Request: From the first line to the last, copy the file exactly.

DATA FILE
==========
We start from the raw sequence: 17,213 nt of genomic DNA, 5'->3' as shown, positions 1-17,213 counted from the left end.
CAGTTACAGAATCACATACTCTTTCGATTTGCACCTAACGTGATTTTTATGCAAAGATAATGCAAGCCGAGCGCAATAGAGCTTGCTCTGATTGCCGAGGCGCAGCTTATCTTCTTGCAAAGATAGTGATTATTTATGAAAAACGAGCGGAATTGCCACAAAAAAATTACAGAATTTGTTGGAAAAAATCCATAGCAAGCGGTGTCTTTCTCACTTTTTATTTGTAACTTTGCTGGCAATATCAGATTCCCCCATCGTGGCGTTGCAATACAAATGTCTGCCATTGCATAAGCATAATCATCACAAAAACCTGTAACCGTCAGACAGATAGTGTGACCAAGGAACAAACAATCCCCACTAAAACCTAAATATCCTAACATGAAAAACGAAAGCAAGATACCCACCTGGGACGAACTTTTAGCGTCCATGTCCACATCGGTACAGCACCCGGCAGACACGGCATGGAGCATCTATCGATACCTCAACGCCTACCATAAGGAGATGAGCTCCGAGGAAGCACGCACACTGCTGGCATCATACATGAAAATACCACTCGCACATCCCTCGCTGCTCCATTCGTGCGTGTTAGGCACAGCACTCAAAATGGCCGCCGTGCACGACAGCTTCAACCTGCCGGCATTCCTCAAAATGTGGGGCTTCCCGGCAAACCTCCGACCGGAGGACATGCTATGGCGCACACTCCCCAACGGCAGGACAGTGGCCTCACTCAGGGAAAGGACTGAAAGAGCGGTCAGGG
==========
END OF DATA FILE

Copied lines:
We start from the raw sequence: 17,213 nt of genomic DNA, 5'->3' as shown, positions 1-17,213 counted from the left end.
CAGTTACAGAATCACATACTCTTTCGATTTGCACCTAACGTGATTTTTATGCAAAGATAATGCAAGCCGAGCGCAATAGAGCTTGCTCTGATTGCCGAGGCGCAGCTTATCTTCTTGCAAAGATAGTGATTATTTATGAAAAACGAGCGGAATTGCCACAAAAAAATTACAGAATTTGTTGGAAAAAATCCATAGCAAGCGGTGTCTTTCTCACTTTTTATTTGTAACTTTGCTGGCAATATCAGATTCCCCCATCGTGGCGTTGCAATACAAATGTCTGCCATTGCATAAGCATAATCATCACAAAAACCTGTAACCGTCAGACAGATAGTGTGACCAAGGAACAAACAATCCCCACTAAAACCTAAATATCCTAACATGAAAAACGAAAGCAAGATACCCACCTGGGACGAACTTTTAGCGTCCATGTCCACATCGGTACAGCACCCGGCAGACACGGCATGGAGCATCTATCGATACCTCAACGCCTACCATAAGGAGATGAGCTCCGAGGAAGCACGCACACTGCTGGCATCATACATGAAAATACCACTCGCACATCCCTCGCTGCTCCATTCGTGCGTGTTAGGCACAGCACTCAAAATGGCCGCCGTGCACGACAGCTTCAACCTGCCGGCATTCCTCAAAATGTGGGGCTTCCCGGCAAACCTCCGACCGGAGGACATGCTATGGCGCACACTCCCCAACGGCAGGACAGTGGCCTCACTCAGGGAAAGGACTGAAAGAGCGGTCAGGG